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Sunbury American from Sunbury, Pennsylvania • Page 1

Sunbury American from Sunbury, Pennsylvania • Page 1

Sunbury Americani
Sunbury, Pennsylvania
Issue Date:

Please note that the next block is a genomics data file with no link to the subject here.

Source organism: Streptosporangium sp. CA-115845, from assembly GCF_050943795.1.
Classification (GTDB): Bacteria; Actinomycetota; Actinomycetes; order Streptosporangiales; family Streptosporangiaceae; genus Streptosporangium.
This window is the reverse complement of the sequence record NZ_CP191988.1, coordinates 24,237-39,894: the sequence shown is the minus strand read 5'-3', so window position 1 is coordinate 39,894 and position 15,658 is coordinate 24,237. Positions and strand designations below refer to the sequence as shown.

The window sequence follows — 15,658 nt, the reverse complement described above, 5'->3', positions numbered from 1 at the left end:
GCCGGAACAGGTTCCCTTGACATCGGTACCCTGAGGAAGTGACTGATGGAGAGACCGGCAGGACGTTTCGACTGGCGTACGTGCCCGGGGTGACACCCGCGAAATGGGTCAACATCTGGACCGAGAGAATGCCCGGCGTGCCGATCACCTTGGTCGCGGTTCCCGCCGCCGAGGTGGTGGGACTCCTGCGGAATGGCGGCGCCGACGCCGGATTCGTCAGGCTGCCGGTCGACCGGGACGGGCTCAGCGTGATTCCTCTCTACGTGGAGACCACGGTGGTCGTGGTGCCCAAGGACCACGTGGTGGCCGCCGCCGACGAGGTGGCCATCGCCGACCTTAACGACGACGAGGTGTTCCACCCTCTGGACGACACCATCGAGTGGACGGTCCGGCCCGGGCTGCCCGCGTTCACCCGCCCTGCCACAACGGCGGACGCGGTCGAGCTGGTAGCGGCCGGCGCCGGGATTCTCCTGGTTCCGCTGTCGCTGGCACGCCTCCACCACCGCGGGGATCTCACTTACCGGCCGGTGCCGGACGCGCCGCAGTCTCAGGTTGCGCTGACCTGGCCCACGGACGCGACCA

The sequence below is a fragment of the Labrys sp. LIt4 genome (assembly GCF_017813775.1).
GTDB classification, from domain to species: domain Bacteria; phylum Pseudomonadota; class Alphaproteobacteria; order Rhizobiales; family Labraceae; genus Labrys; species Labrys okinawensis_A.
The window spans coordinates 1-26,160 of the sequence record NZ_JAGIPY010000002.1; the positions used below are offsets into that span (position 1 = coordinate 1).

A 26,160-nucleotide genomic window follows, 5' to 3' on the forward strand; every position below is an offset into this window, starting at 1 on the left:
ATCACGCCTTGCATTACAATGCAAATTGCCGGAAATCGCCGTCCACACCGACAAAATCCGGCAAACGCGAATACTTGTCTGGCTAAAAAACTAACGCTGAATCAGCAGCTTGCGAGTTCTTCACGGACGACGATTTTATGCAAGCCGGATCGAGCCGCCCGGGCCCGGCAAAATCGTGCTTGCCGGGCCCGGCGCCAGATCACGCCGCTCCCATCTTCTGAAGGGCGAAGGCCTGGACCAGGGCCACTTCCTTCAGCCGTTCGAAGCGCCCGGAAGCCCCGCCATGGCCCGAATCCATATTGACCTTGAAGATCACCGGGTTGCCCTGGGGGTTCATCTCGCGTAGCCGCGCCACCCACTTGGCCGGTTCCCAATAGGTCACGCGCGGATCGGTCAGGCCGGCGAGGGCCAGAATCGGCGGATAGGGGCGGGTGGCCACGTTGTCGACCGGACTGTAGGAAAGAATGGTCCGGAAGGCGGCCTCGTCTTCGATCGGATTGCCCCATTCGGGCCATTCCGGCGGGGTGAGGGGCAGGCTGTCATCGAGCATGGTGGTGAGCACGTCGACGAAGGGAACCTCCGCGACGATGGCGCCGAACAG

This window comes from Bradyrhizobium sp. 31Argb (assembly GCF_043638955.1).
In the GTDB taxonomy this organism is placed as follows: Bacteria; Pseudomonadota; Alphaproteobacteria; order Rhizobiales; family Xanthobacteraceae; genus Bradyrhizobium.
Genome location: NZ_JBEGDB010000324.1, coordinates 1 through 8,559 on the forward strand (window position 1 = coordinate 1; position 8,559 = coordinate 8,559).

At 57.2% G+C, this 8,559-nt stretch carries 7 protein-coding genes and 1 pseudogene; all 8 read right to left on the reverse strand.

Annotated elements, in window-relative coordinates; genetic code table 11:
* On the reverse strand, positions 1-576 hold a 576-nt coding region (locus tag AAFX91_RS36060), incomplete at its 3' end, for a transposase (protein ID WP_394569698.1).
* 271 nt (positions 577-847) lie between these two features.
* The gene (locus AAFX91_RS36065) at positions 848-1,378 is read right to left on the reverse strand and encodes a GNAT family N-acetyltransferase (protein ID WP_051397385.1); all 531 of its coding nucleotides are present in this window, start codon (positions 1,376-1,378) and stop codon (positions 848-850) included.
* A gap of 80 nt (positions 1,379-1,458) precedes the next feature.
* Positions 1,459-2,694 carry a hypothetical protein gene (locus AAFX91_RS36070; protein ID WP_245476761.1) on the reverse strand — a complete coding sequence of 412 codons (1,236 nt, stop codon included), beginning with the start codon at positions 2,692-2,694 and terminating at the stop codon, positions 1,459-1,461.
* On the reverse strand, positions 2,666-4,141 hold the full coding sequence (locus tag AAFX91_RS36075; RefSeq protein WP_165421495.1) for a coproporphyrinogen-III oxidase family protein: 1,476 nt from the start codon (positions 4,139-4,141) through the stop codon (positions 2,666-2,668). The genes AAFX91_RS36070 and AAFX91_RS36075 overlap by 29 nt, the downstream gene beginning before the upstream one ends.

H. MASSES, EDITOR AND PROPRIETOR. OFFICE, MAftKET OPPOSITE THE POST OFFICE. yflf iFamUg to ajolftfes, attcraturc, iWoralftg, jForcfurt an Domestic Scfctto ana the art, STflrfculture Ularluts, amusements, c. NEW SERIES VOL. 3, NO. 91. SUNBURY, NORTHUMBERLAND COUNTY. SATURDAY, AUGUST 17. 1850. OLD SERIES VOL. 10, NO. 4y; 1 IMfEIMN. II II II 11 1. MS ALy JL VIA TERMS OF THE AMERICAS. THE AMERICAN is poWithwl vwy rVitnrAiy at TW (DOLLARS pr annum to be pnil hitlf yearly in itjlvairce Na piper discontinued onlil ali. are All onmrnunieatiniia lettrr. nn hron. rrtjtiiig a.ns. In Inun attention. mut lie POST 1 Alii. tlGca. to insure attention, must TO CLlTB9. "Three eonies to rats eddrean, IV. DO Kin' so Fir. dollars hi advance will pay for three year's sulwjrip" tioa to the Amsnosn. Ona Boa.of 16 lines, 9 timet, Every subsequent Insertion, Vtaa Square, 1 months, feis months, hmineea'carrlt of Five lines, pet annnm, Cerchants and others, advertisiiw by tlia rear, with the privilege of inserting different advertisements weekly. tW Larger Advertisements, as per agreement. 100 as 373 8IK) SOU 1000 ATTORNEY AT LAW, 6UNBTJRTT, PA. Business' attended' to in tlic Counties of Northumberland, Union, Lycoming nnd Columbia. Refer to I a a. .1 1 i wk Bsnnow, BOMIIM SSOIIOHASS, Usi-soliis, McKam-ahii Co, Goon KOOT, OAGtKIUtEAIM ARTIST, 'No. 140, corner of Fifth If Chesnut Philadelphia, and 363 liroadxcay corner of Franklin Street, New York. CITIZENS AND STRANGERS can have a sitting for Portrait or Miniatures, and receive tlicm beautifully cased, in morocco, Silk "Velvet, Papier Machc, or other fancy styles, or acts "in MedelliOns, Lockets, in a few minutes. 3)atttterrrJotype, Paintings, Drawings, Copied. Wot uoor Views, and Miniatures of deceased persons, talien at short notice. For Portraits of Adults l.y our process, and Improved Instrtitifnt-s, ft domly day is luito as fa-Vorablo as clear weather. For 'Children, a clear day (between 11 and 'is preferable. K7In Dr.s avoid white, blue fight pink. Our Gallery frith its fix Priio Medals and Vorks of Art, is open at nil hours, and Free. Whether Visitors wish pictures taken or not, we shall at all times lie to see them. June. 2, lgf0. New Voufc rmt.VMuLi'iiiA latter ANNOcliitloii, tor. of '6th and thetthiit Srcet, PhrAdclplM. I ONTl.M'.E to niaV.d and sell a finer and mdre durnl.lulInVfor the mOrtVy than any other VitShlUliiNcnt in the United State standard of Hats $3 00. ttcnts and boy's Cloth and Cap. UmbrelWs, Carpet liilss, CnlAly rnsma and Straw Hals at equally ldv prices'. May ifrttr. ly OH ft C. 1MKU Coi lMi-ontiittS hi' Watches, Jewelry, Plated Ware) AXI FAIXCV iOUS, i 1 2 ChetnUt between 3d If Alh Streets: PHILADELPHIA. ALWAYS keep oti hand an excellent assorU nient of the above articles, which they will kali en terms as low as any in tho city. June 15, 1850. Gul DAVID PEASE, PAMZLV GROCER TEA DEALER, JS. If. Comer 6tli ArchStiect Philadelphia, WHO was formerly in the firm has riow suc-rteded Coltoil irl the businc's and bll'ers fdr sale at the" Very lowest prices, all kinds bf Family Gnocsaiss of the choicest kinue consisting ill part of Fine, Supfcridf arid Chmmorl Gfeen and Black Teaa. did O. Java ColVee arid oilier kinds. Su feara, Siierm 6il and Candles, Olive Oil, Kel ehups, CiirricfdwiWr, Isingltisf Jellies, Faririil, Bakers Chocolate, Cocoa and broma, and every thing In the llhe, which ht will pack up carefully and forward to order as promptly as hat bee'ri th habit tit thts old firnt. (7 Will Hie housekeepers of Sunbury and yi-Unity who wish to have Ofdce'rlcs of the choicest kinds please (d try us once1 DAVID PEASE, Cdr. 6llt A Arch Str. PltiladclpHtR. May ii, LINN, SrITH Nd: i i3 i Market Street, above Sth St; PuiLAiirernii, Irttlolesale DriiCKUtH, ND DBAliinS IN BKiJgS, Winicjiti, Pa ists, Oils, DOW CIlasS, Taixishks', Dt Patekt Medi6inx, Miimmi Chests, HiRiiiciL In-TsrmjiT, and mariufacturcra of the telebratt'el Congress Ink, Jact, B'futf ariil Kcd. The iinali'r of this Ink ntisurpadsed, nd wa ar now prepared to furnish It of all sizes, neatly packed Iri boxes from one to (hrec each. L. 8. enrfeavo'r to' ha'vt always on hand full tsortme'n( of gotfd a'nd genuine Drugs, at (he lowest possible rates'. Particular attention is lo piid to the manner of putting up and packing fheir poods, to trrat they feel prcuared to warrant fheif tarfyfrg' any dutaiice with perfect safety. All order by letter or otherwise! witt receive ttdrtrpt attenfion. Phila-dtlpMa, June 19, lSSO. 6m' fHitUMtCLfllfX WiXE aV LfqUOta. STOKE. BlTTlKG WATERMAN, Importers and i)ealerg in Liquors, iff 220' Market itreet, ftfttL for sale, the cheaiest and best assort-' rYrefrt of Liqnors in Philadelphia, such as fc'rWrlVpa-grte; Sherries', Port, fcteek, Claret, Burgundies; SautUTrf, BaVarfc, Made'rii, Lrrimrr, Teneritft enrr Sicily Wine Brandies of the choicest brands, viz Maelina. OUrd. Poliet Hcnuesv, Ac, Fine Holland Gin', Mohongaheiu', Scotch and Irish Whiskey, Ac, Ac Hotels and the country trade supplied all Phila delphia prices on the most liberal terms. July 13, 1850 MUSICAL INSTRUMENTS, OH AS. DUIVIXVIIG, Jio, 207 Clutnut Street, front Arcade, PaiLABtLmlA. MF0BT1TK Miri Manufacturer of all kinds of A Kaeteal kurtrumentt, Faney ArticleandToys. Hia frloes are lower than those or any otner store in Philadelphia. All kinds of Musical Instrw makts lepaked in the best workmanship, and- also taken in trade. rhUadelfhia, My S3, 1830. ly SELECT POETRY. A CHARGE OF INFANTRY. Belsey'a got another baby! Dai liny, precious litllo tyke! Grandma says nnd she knows, surely That you never snw its like, Isn't it a beaming beauty-Lying there so sweet and snug? Mrs. Jones, pray stop your scandal Darling's nose is not a pug 1 Some one snys 't is Fa' all over, Whereat IV turns rather red, And to scan his features, quickly To the looking glass has Heel But recovers his composure When ho hears I he nurse's story. Who admits, that of nil babies This itulecd's the crowning glory Aunt Belinda says she guesses Says indeed she knows is, po; That 't will prove to be a greater Man limn e'er it's father was; Proving thus tho modem thesis, Held by reverend doctors sao, Thnt in babies, as in wisdom, This is a 'progressive" age. Uncle Tom looks on nnd wonders At so great a prodigy Close nnd closer still hu presses, Thinking something biave to see. Up they hold the bit bo before bim, While they gather in a ring, But, alas the staggered uncle Vainly tries its praise to sing. An he stares, ftie lovely infant, Nestling by its mother's side, Opes its little mouth, and smiling, Gurgles forth a milky tide. Uncle tries to hide bis blushes, Looks about to find his hat, Stumbles blindly o'er a cradle, And upsets the startled cat. Why, oh why such awkward blunders? Belter far have staid away, Not have thrust yourself where woman Holds an undisputed sway; Do you think that now they'll name it, As they meant to, after you? Wretched mortal let me answer. You're deluded if you do Bound about the noisy women Pass tho helpless stranger now, Raptured with each nascent featuic, Chin and month, and eyes nnd brow; And for this young bud of promise All neglect the rose in bloom, Eldest bom, who, quite forgotten, Pouts within her lonely room. Sound tho stago horn ring tho cow bell! That the waiting world may know; Publish it through all our borders, Kvon unto Mexico. Seized your pen, oh! dreaming poet, And in numbers smooth as may be, Sjiread afar tho joyful tidings, Betsey's got another baby Knickerbocker Magazine Jor July. TllltlLMNO AND ROMANTIC INCIDENT. A 1'oiish Girl's Rerene--l1ie Seducer shot by his Intended Victim. Our headers will remember the account which We gave, a short time since, of the elopement of a young girl in New Orleans with a married colored man by the name of Joubert. That statement was calculated to leave an unfavorable impression of the character of the young woman. The sequel ot the affair, however, which we find in tne JJeita, proves mat sne was grossly deceived in regard to the caste and charac ter of the villian who sought her ruin. The article already published, gave an account ot the Kgal pioceedings and the manner ot her recovery oy ner lamwy. It will be remembered that she was con veyed hdme in a carriage by her brother-in-law, much against her will. The Delta thus continues the singular history Taken home, she raved all night a state of delitium. In tho morning, how. ever, her senses and reflection having returned; tier sister developed to her the whole history of Joubert the fact 6f his being a colored and a it.anled man, Gnd of the deception ho had played off on her. The girl listened to theCe exposures with astonishment and horror: They produced the immediate effect of restoring her to hef senses and calmness. She quietly dressed herself, declaring that she would kill hiin, and asked for a pistol. Accord ingly, accompanied by several menus, she went yesterday, 2 o'clock, to the boose ol Joubert, and inquired for him. Jcubert saw her, and asked her to come into his room. She replied, "No, I will not go in to your room you must Walk with me a short distance." Joubert consented and put on his coat. His father, however, who was present, cautioned him against going; but he re plied that there was no danger. Itebecoa and Joubert walked in the direction cl An nunciation and Kace streets, and daring the walk Rebecca Was silent, whilst Jou bert continued to declare his passionate de- votion to her that he hid offered a thou sand dollars to a man to decoy hef from her guardian, and would lav down hra lite tor her. He concluded by asking her il she did not love him. "Love ycu:" re plied the indignant and passionate gir "love a negro LoVe you a married man, Who has endeavored, by such lalse-h'oo3s, to' deceive a vounz girl "I am as good as any white man in the country," replied Joubert, "and as (o being married, I love only you, and am billing to'abSndon every body tor vouy With these words he advanced towards her holding out his hand. She indignantly rejected it, and then poured out a torrent of reproaches and imprecations upon his nean. was raining at the and in the violence of her gestures, her bonnet was thrown off hef head, arid her Ions rinS' lets hung over her shoulders in wild disarray. Some oue was passing at the time. The moment was not favorable to her put-pose, and she continued her reproaches, to which he gare no' other reply than a confession of his guilt and his passionate devotion- to At last, when they stood face I to face, and Joubert who has long been considered as a remarkably brave man, having passed successfully through several desperate duels, quailed before the indig nant giance oi tne iniuriated girl. "row," she concluded, "You must either kill me, or I must kill you." Joubert shrunk back at the suggestion. As he did so, she drew a pistol from her dress and shot him in the face, the ball penetrating his cheek. lie staggered. As quick as thought, she drew another pistol, and applying it to his lore'-head, pulled the trigger, but it snapped, and she threw it indignantly on the ground Her friends then came up to interfere, apprehending that Joubert might use violence, he being armed with pistol and bowie knife. These friends were young countrymen of Rebecca, Who had oflVred to avenge the insult offered to her, but she refused to permit them, and declared that she would allow ho one to interfere between her and the object of her hate. Each of these young men remarking that Joubert was armed, and that he professed to be a man of chivalry, oflered," if he would go into the square, to fight him in any manner he might choose. One them drawing a pistol for that purpbse, Rebecca snatched it out of his hands and advanced towards Joubert, but some of the bystanders interfered, and with some vio: lence took the pistol from her hands. A watchman came up to arrest the parties and took possession of the cab. Joubert then came forward and declared that he had no charge to make against the girl, that he had induced her to leave her friends, that he had had two interviews with her, and both in the presence of others, that she was free from blame and crime that he had deceived her, and deserved even a worse punishment then he had received. These statements were made in the presence of a number of persons, and being deemed satisfactory by her friends, the parties rode This, we hope, will be the sequel of this extraordi" nary affair. BOOTS WITH NAILS IN. About a year ago, last November, there were gathered a party of about a dozen persons in the store of Major D. in one of the small towns of Texas. It was an extremely unpleasant day, and the wind shook the large frame building to its very centre, as it howled and whistled about it, whilst it rained in torrents. In fact it was a rainy northern a specimen storm that none but a man who has lived in the southwest can appreciate. The party within, with propensity for fun, which all Texas possess, were doing their best to drive away all dull care. Some were throwing "high die," some playing cards, and all amusing themselves as well as their means would allow. Cut soon all were gathered round two of the number, who always fell nto an argument whenever they met. One of these was Tom a' perfect specimen ot an English gentleman, but an inveterate boaster of the superiority of England over every other country. His opponent was our circuit judge, who when a mere lad, had been badly wounded at Lundy's Lane, and ever after cherished an invincible hatred to the English. The subject of dis pute was the superiority of English manu factures. They had both become very warm on the subject. At last Tom offered what he considered a knock down argu ment. The Judge had been talking of his native State, Massachusetts, and the quan tity of shoes manufactured. "Talk about shoes," said Tom, contempt uously, "Just look here once," at the same time thrusting out his dexter pedal so that all might see, "That's what I call a pair of shoes none ot your things without any shape, and nailed together why there ain't a single nail in those shoes "What will you bet of that?" said the "Ten dollars, and the liquors!" said lyDmj the air of a man who had given his opinion, and was willing to back it. The major was called to hold the stakes, and the Judge told him the bet, that there was Hot a nail in iom's shoes. Tom, in a great hurry to pocket the money, eagerly removed Ins shoe and handed it lor examination, at the same time feelingly commis- serating with the Judge on the on the loss of the X. "Hold on," said the Judge, "take off your stocking." torn, in amazement, did so. "Well," cried the Judge, "if there are not five good sized nails I'll eat shoe and all Poor Tom put ori his shoe and stocking amidst shouts of laughter, and has never to this day bragged of the superiority of the hnglish manufactures, Baron Jovitii, who surrendered the fort ress of Essegg into the hands of the revolutionary party October, 1818, after having served the State fifty-eight years has been condemned to die, but the Lmpefor has commuted the sentence of death into twen ty years' fortress arrest. On his trial Jov- ich contessed that his motive for surrender ing the fortress was to save the Hungarian estates of his wife from being plundered. Cast Iron Pio Trowhs. In these days of iron, when it is substituted lor wood so universally, we should like to know, says the Buffalo Express, if cast-iron troughs have ever been used in this country lor feeding hogs. They are quite common in Creat Jlritain, and we have no doubt, if once introduced into the United States, they would be highly approved. Forty-six females arrived at San Francisco from Adelaide, New South Wales, on the 23d of June. This is the largesf hfpment of that article yet made fo Cali'-f sorniu in any single flail ii i $1 fiftrWiWi faf (ml JAYXFS BUILDING, PHILADELPHIA. This immense structure will, no doubt, bo eight feet below the surface of ttm minimi tho grandest and most imposing edifice of tho kind in tho United Slates and probably in ino world. I he above engraving will givo home idea of tho proportions and magni- tilde of Iho building, and we now propose to give our readers a full description of it. 1 ho mam iront is on Chesnut street, nnd occupies 42 feet in width; the depth is 136 feet, to Carter's allpy, on which it has an. other front of corresponding width. The building covers the whole lot, and is lighted in the middle by side windows, opening on the adjoining properties, which have been purchased by the Doctor, mainly for the pur pngo of admitting light and air. Tho height of the building above the pave1 ment is 96 feet, and tho height of the cupola 33 feet, making the elevation above the pnve-menH29 feet to which may bo added 27 feet, for the depth of the foundations making the entire altitude from the bottom of the stone work to tho top of tho cupola 15D feet. Tho Chestnut street front is wholly com1 posed of granite, from the Quincy quarries a Massachusetts. Tho first story consists of massive pillars, some of which weigh 10 tons, supporting a heavy entablature, en riched with corbels, and crowned with an iron railing. A singlo piece of this entablature weighs upwards of 37,000 lbs. From the top of the first story spring eight cluster columns, which run thiongh five sto ries, and terminate at the top of tho sixth, in rich Gothic capitals; the seventh story is formed by shafts springing out of tho capitals, and terminating in pointed arches, forming seven Gothic windows. The lines of these arches are continued above, and interlaced so as to form seven quutre-fuil panels, enriched with deeply sunken tracery; these panels are pierced, and form seven ample windows for lighting tho eighth story. The front is crowned by nn appropriate Gothic cornice, and surmounted by a block ing, terminated at the ends by pedestals, supporting tasteful vases intended to repre- sent mortars. The cupola rises out of the centre of the front, aad is embellished with Gothic win dows, and crowned with an embattled para pet. The top will be approached by an easy flight of staifs, and will afford one of the most commanding views that can any where be found, to which the Doctor intends lo af ford access to the public, undet such restrictions only as will preserve it from depredation. The front on Carter's" alley fs composed of Connecticut granite, from bottom to top, and is likewise eishl stories in height above tho pavement and two stories below. The r.T, or principal story, consists of massive pillars, some of which weigh' 14 tons, supporting an architrave of 2 feet 9 inches in width, ly 4 feet 8 inches in height, a sii.glo stone of which' weighs 13 tons. The remaining seven stories have seven windows' in each story, with granite pillar's and entablatures, embellished at the ends with corbels. Eafh extremity of this fro'nf is crowned with Gothic turret, 8' feet square, rising to tho height of 18 feet above Ihe roof. Thcso turrets are intended to contain machinery for hoicting, and directly under each' a line of hatchways exteuds from the lower cellar to the upper slory. Tho building will be lighted on the sides by 132 windows, 93 of which are entirely above the surrounding houses. -One of the mpet remarkable features of this gigantie structure is the foundations, the magnitude and perfection of which are alike worthy of admiration. They are all laid in hydranlio cement, and are composed of massive blocks, some of which measure 10 feet in length; their depth below the pavement is about 27 feet, which brings the in neaily springs: those of the front arid back Walls are eight feet thick tho centre wall six feet and tho side walls five feet. In oidcr to ac complish this part of the work, the water had to be constantly pumped out by steam engine for many weeks, and notwithstand- nig the difficulties that were thus encounter ed, every stone was as accurately and as sol idly laid as it could have been under the most favorable circumstances. The side walls of tho cellar are 3 feet 4 inches thick those above, to tho top of tho fourth story, 2 feet 2 inches; the firth and sith stories 2 feet; and seventh and eighth stories Is inches. The interior is divided by range of sixteen cast iron columns in each slory, extending from front to back, makinc all lfin columns; the lower girder is also composed of cast iron. Each cohim fl at.lMllil fill ft nn.i iron base, or shoe, which rests immediately on the column below, nnd is so constructed as to allow the girder to pass through it, thus forming a complete irori connection from tho bottom to the loji of the building: the bearings of all iho columns and shoes are liirned and fitted in a lathe, so as to insure the greatest possible degree of stability. Tho weight of the columns and girders alone will exceed 322.c'oo lbs. or 144 tons, in addition lo which a large amount of cast iron will be used in other parts of the building. The water from the roof will be discharged into four reservoirs, holding 10,000 gallons, and the surplus water will be carried off by means of eight inch cast iron pipes extending through the centre of the building. Each story will be furnshed with four complete water closets, nini hydrants, with nil tho necessary appliances for promoting the cleanliness and comfort of the numerous operatives employed throughout the establishment. The first story will bo divided info1 two stores, extending from Chesnut Street to fcar-ler's alley, one of hich will be occupied exclusively by the Doctor the front on Chesnut street will be appropriated to the retail business, and ttio wholesale department will have its outlet on Carter's alley; while the centre of tilts building will be occupied is a counting-room by the clerks, who number about twenty. This department of lira establishment has a fire-prOof 3J feel by 18 feet, furnished with a moveable book-rack of 15 feet in length, made lo'draw out into the counting-room on a The front store will have a rich' Gothic finish, with a ribbed ceiling, embellished with borses and pendants, the counter will be 50 feet long, composed entirely oT Italian marble, and the floor will fe composed of marble appropriately tesselaleif. I he second story will contain suite 6f richly furnished apartments, consisting of a receiving room, A parlor, a private office and consulting rooms, also a compounding roo'm and store rooms'. Tho principal part of the OppcVr stories villi be fitted up for the manufacture of the Doc tor's Celebrated ''Family Medicines," and for filling, labelling and packing bottles, bbx in 2 and wrapping ianative and Hgut pills, also for engraving and printing copper-plate lubeli and' cards connected With his business, in which be keeps cohsla'iVfly employed more than 200 hands, in6luding nearly 80 deserving women. The basement will he devoted to the packing and putting up of wholesale drug orders. This the cellar, extends under the pavements hi Chesnut street and Carter's alley, making the entire length' of each in the clear IbO feet. The whole establishment is to be warmed by furnaces constructed in the lower cellar, and ventilated on philosophical principles. The original design of this magnificent pile of buildings is from the pencil of the lale A fioe ilia dRBlrl of thai tnl- ented architect, the iJdclor purchased the ad-ioininrr nrrtnerlips. nnd resolved on incteas- -r 1 ing the height and width of the building, and rlailiallv remodelling it. to accomplish which he brought into requisition the services of Thos. U. Walter, an architect ot wen known ability and taste, and the building is now progressing rapidly under his superintendence. Tho granite work is being executed by Mr. S. K. Iloxio; the carpenter's work by Samuel Rain; the masonry by Mr. M.S. Carman the brick work by Mr. John G. Moore, and tho cast-iron work by Messrs J. K. E. Smith, of Tamaqua; and it is due to all these gentlemen to say, that as far as tho work has progressed, it has been done in a most faithful and masterly manner. Cost of ground for main building, cost of main building (supposed) about entire cost of ground $144,000 and the entire cost of Iho whole, when completed, will be upwards or HAlltTS OF THE LION. One of the most striking things connected with the lion is his voice, which isextremcly grand and peculiarly striking. It consists at times of a low, deep moaning, repeated five or six times, ending in faintly audible sighs; nt other times he startles tho forest with' loud, deep toned, solemn roars, repeated five or six times in quick succession, each increasing iti loudness to the third dr fourth, when his voice dies away in fivo or six low, mullled sounds, very much resembling dis tant thunder. At times; and not nnfrequenl-ly, a troop may be heard roaring in conceit, ono assuming the lead, and two, three or four more regularly taking up their parts, like persons singing a catch. Like our Scottish stags at the rutting season, they roar loudest in cold, frosty nights; but on no occasions are their voices to be heard in such perfection, or so intensely powerful, as when two or three troops of lions approach a fountain to drink at the same time. When this occurs, every member of each troop sounds a bold roar of defiance at the opposite parties and when one roars, nil roar together; and each seem to vio with his comrades in tho intensity and power of his voice. The power and grandeur of these nocturnal forest concerts is inconceivably striking and pleasing to the hunter's ear. The effect, I may remark, is greatly enhanced when the hearer happens to be situated in tho depths of the forest, at the dead hour of midnight, unaccompanied by any attendant, and ensconced within twenty yards of the fountain which the surrounding troops of lions are approaching. Such has been my situation many scores of times and though I am al lowed to have tolerably good taste for music, 1 consider the catches with which I was then regaled as the sweetest and most natural 1 ever heard. As a general rule, lions roar during the night their sighing moans commencing as the shades of evening envelop the forest, and continued at intervals throughout tho night. In distant and secluded regions, however, I have constantly heard them roaring loudly as late as nine and ten o'clock on a bright sunny morning. In hazy and rainy weather they are to be heard at every hour in the day, but their roar is subdued. It often happens that when two strange male lions meet at a fountain a terrific combat ensues, which not unrrequenliy ends in the death of one of them. The habits of the linn are stiictly nocturnal during the day he lies concealed beneath the shade of some low bushy tree or wide-spreading bush, either in the level forest or on tho mountain side. He is also partial to lofty reeds c'r fields of long rank yellow grass, such as oc cur in low-lying From these haunts he sallies forth when the sun goes down, and commences his nightly prowl. When he is successful in his beat, and has secured his prey, he does not roar much that night, only uttering occasionally a few low moans that is, provided no intruders approach him, otherwise the case would be ery different. I remarked a fact connected with' tho lions' hour of drinking peculiar to themselves they seemed unwilling to visit the' fountains with good moonlight. Thus, when the moon rose early, the lions deferred their hour of watering until lale in the morning; and when the mooit rose late, they drank at a very eaily hour in the night. Owing to the taw-ny color of the coat with' which nature has robed him, is perfect fy invisible in the dark and although I have often heard them loudly lapping the water under my very nose, not twenty yaids from roe; I could not possibly make out so much as the outline of their forms. When a thirsty ffon comes to water, he stretches out his massive arms, lies down on his Dreast to drink, and makes a loud lapping noise in drinking, not to be mistaken -He continues lapping up the wate: for a long and four or five fines during the proceeding he pauses for half a minute as if to take breath, One thing conspicuous about them is their eyes, which, in a dark glow lilte two of fire. Fit yeari in Africa. Grief. Deeply1 were we afeeied on reading the other day of a young lady, who, being told that her lover was suddenly killed, exclairhed, '-Oh! inat splendid gold watch of his give me that give me something to' remember him by The Jmnencg sent as a present to the Queen of England, from the Cape of Good Hope, is 178 years old. I A BRIDGE OF MONKEYS). The following curious nefd'enf is related by Reid, in his "Mvekurn hi Southern This fs the most hovel way fc'f erecting a Suspension Bridge, ever invented, and we think the Mexican Monkeys are entitled to the patent "They are coming towards the dge they will most lifiely cross by the rocks' yonder," observed Raoul. "How swim it?" I asked. 'it ii a1 torrent there "Oh, lib!" answered the Frenchman i "monkeys would rather go into fir than water: If they cannot leAn the stream, they, will bridge it." "Isridge if and how "Stop a moment," Captain you shall see." The half human voices now sounded nearer, and we could perceive that the animals were approaching the spot where we Ifty. Presently they appeared on the opposite bank, headed by an old grey haired chieftain, and officered lifce so many soldiers. They were, as Raoul stated; of the cdmndrega or ring-tailed tribe. One, an aid-de-camp, or chief fiioneer. pethaps ran out upon a projecting and, after looking across the strerim, as if calculating the distance, scampered back. and appnnred to communicate with the leader. I his produced a movement in the troop. Commands were issued, and fatigue parties were detailed, and marched! to the front. Meanwhile several of the comadre- jas engineers no doubt ran along the. bank, examining the trees oh both sides of the arrhjo. At length they all collected around a tall Cottonwood, that grew over the nar-' rowest part of the stream, nnd twenty or" thirty of them scampered up its trunk. Oa reaching a high point, the foremost, a strong fellow, ran out upon a limb, and taking several turns of his tail around it, slipped off, and hung head downwards. The next on the limb, also a stout one," climbed down the body of the first, and vi-hipping his tail round the neck and arm of the latter, dropped off in his turn and hung down. 1 lie third repeated this man- o-vre upon the second; and the fourth upon the third, and so on, until the last one upon the string reited his forepaws upon1 the grtjund. he living chain then commenced swinging backwards and like the pendulum of a clock. The motion was slight at first, but gradually increased, the lowermost monkey striking his hands violently on the earth as he passed the tan gent of the Oscillating curve. Several others upon the limbs ab6ve aided the movement. This continued until the monkey at the end of the chain was thrown among the branches of a tree on the opposite bank. Here, after two or three vibrations, he clutched a limb and held fast. This movement was executed adroitly, just at the culminating point of the oscillation, in order to save the intermediate links from the violence of a too' sudden jerk he chain was now fast at both forming a complete suspension bridge, over, which' the whole troop, to fhe number of four or five hundred, passed with the ra pidity of thought. It vas one of the most comical sights I ever beheld, to witness the quizzical expression of countenances along that living chain. The troop was now on the other but hoV were the animaTs" forming the bridge to get themselves over? This was' the question that suggested itself. Mani-' testly by number one letting, go his tail. But then the poikt tVappui on the other' side Was much lower down; and number one vith half-a-dozen of his would be dashed against the opposite or soused info the water. Here, then, was a problem, and we waited with some curiosity for its It was soon solved. A monkey was now seen attaching his tail to the lowest on the bridge, another girded him in" a similar manner, and so on, until a c6zen more were added to the string. Thef'e last were all powerful and running up to a high limb, they lifted the bridge into a position almost horizontal. Then a scream from the last monkev of the new formation warned the tail "end thai all was ready and the next moment the whole chain was swung over and landed safely on the opposite bank. The low' ermost links now dropped off like a melted candle, while the higher ones leaped to' the branches and came down by the The whole troop then scampered off into' the chap'peral and disappeared What is beauty Not te show Of shapely limbs and features. No Thciie are but flowers, That have their dated hours', To breathe their momentary sweets, then gov 'Tis the stainless soul That outshines the fairest A Blue Chan was' caught on the shore in' front of Burlington, or Sunday evening last by Jamea W. 'White, of p'niladelrjhi'aV Mr. White obeerved lie bird to be, in so'tni' trouble as n'e fell from the top ot A large and threw a stone at hira, which' Struck' niriff on Ihe head and brought bim trj a Mr While then ran and secured arid; discovered the cause of the rioor fellow's:" un'easinusi he wa choking with a fiaa twelve inches long in bis' throat, which he could neither get up nor down. Thia bird stoM four feet high, and his winga were. about eight feet from tip to tip. A Marriage of a pair of infants took place in Connecticut last Sunday. They were.from Norwich, aged respectively, 0 and 15 a